singing, just the three of them and myself sitting in the room and it just really meant a lot. >> reporter: there is a line in that song, help somebody every chance you get. >> yeah. >> yup. >> we try to live by it. >> we've gotten so much from it, so much we will ever be able to give a hospital. ♪ life is a highway >> reporter: helping keep patients strong like brittany who found out two days after the concert, she is cancer free. >> thank you. >> thank you. >> thank you so much. >> reporter: kate snow, nbc news, nashville. >> how about that? for all those interested in giving as members of the group have done, there is information on our website tonight. that is our broadcast for a friday night and for this week, thank you for being here with us. i'm brian williams, lester holt will be here with you this weekend. we, of course, hope to see you right back here on monday night. and in the meantime, please have a good weekend. good night.
nbc bay area news beginning with breaking news. that breaking news is in santa clara county where firefighters are battling a brush fire. >> i'm raj mathai. this video just in to the newsroom from this fire west of gilroy and morgan hill. this is on the border of santa cruz and santa clara county. crews have this under control, about 7 acres have burned. containment at about 75%. no homes down there in this rugged terrain, but there is some kind of greenhouse. that greenhouse, though, saved from the flames.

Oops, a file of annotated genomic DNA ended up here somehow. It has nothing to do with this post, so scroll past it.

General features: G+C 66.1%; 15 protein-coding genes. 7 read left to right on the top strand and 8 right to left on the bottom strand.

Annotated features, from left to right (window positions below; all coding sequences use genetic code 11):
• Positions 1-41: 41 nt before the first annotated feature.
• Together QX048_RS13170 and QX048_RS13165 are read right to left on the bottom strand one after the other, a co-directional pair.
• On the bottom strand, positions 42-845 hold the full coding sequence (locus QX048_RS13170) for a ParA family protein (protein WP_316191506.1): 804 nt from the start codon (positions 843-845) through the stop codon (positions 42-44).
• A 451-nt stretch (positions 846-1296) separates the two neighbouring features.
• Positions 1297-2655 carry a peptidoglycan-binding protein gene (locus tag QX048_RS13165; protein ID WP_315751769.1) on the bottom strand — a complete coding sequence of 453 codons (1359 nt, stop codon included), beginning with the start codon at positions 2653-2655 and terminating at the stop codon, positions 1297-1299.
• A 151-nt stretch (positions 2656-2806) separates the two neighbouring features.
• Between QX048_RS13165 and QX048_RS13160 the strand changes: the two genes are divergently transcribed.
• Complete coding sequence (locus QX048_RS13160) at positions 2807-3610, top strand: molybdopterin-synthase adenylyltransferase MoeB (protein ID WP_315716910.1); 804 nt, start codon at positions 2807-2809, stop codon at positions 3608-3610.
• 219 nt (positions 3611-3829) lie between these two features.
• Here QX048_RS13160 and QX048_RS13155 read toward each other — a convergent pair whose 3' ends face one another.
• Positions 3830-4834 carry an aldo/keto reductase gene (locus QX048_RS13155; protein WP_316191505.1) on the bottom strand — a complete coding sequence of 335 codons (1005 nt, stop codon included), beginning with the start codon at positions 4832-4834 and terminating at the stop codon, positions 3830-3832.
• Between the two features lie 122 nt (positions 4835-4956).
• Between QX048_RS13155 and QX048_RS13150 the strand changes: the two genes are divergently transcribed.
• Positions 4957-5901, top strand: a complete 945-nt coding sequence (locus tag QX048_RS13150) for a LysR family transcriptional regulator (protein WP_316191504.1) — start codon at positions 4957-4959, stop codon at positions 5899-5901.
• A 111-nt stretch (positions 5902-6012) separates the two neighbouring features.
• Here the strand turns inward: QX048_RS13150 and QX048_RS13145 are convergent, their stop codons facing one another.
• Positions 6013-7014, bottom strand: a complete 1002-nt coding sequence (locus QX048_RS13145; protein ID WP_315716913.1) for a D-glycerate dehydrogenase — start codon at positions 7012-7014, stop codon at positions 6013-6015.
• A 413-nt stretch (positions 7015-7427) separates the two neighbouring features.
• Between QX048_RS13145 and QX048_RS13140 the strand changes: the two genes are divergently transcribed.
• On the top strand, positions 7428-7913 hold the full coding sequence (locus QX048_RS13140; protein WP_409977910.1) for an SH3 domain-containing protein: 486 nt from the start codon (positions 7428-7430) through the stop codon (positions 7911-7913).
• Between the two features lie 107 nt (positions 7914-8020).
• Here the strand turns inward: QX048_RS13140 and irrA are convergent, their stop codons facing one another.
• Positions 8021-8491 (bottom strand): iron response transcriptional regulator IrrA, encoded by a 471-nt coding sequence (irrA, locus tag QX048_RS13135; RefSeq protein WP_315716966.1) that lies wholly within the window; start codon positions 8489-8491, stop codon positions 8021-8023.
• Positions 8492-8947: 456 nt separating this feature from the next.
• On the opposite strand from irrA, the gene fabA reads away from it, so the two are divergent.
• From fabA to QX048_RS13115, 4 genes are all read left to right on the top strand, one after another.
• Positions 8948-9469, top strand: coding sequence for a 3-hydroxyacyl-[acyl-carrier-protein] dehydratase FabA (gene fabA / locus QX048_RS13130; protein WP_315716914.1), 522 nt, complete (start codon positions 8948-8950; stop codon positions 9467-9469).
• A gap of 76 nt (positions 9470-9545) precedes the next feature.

well, it's not one anybody wants to see, fires like the one you just saw. a firebug is taunting firefighters with a string of suspicious fires in not just one but two bay area cities. novato has seen suspicious fires and walnut creek has seen suspicious fires. firefighters are looking at how and where those fires broke out in both of those cities. mark, not one but potentially two serial arsonists? >> reporter: well, we don't really know. at this point, it looks like walnut creek's fires may have been caused by children playing with matches. they are still investigating that. arsonist investigators much more positive about these fires here in novato. 11 just this morning. and it fits a pattern that they have seen for the past couple of years. all of the fires set in grass or